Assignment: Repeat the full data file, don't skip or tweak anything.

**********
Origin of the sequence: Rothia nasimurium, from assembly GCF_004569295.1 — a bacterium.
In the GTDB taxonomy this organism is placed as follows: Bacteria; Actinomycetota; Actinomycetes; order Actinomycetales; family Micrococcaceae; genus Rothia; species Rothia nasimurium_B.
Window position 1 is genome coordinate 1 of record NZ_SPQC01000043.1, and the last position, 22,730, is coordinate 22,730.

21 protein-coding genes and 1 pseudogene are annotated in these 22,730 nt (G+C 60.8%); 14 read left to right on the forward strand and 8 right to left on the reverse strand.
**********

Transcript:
Origin of the sequence: Rothia nasimurium, from assembly GCF_004569295.1 — a bacterium.
In the GTDB taxonomy this organism is placed as follows: Bacteria; Actinomycetota; Actinomycetes; order Actinomycetales; family Micrococcaceae; genus Rothia; species Rothia nasimurium_B.
Window position 1 is genome coordinate 1 of record NZ_SPQC01000043.1, and the last position, 22,730, is coordinate 22,730.

21 protein-coding genes and 1 pseudogene are annotated in these 22,730 nt (G+C 60.8%); 14 read left to right on the forward strand and 8 right to left on the reverse strand.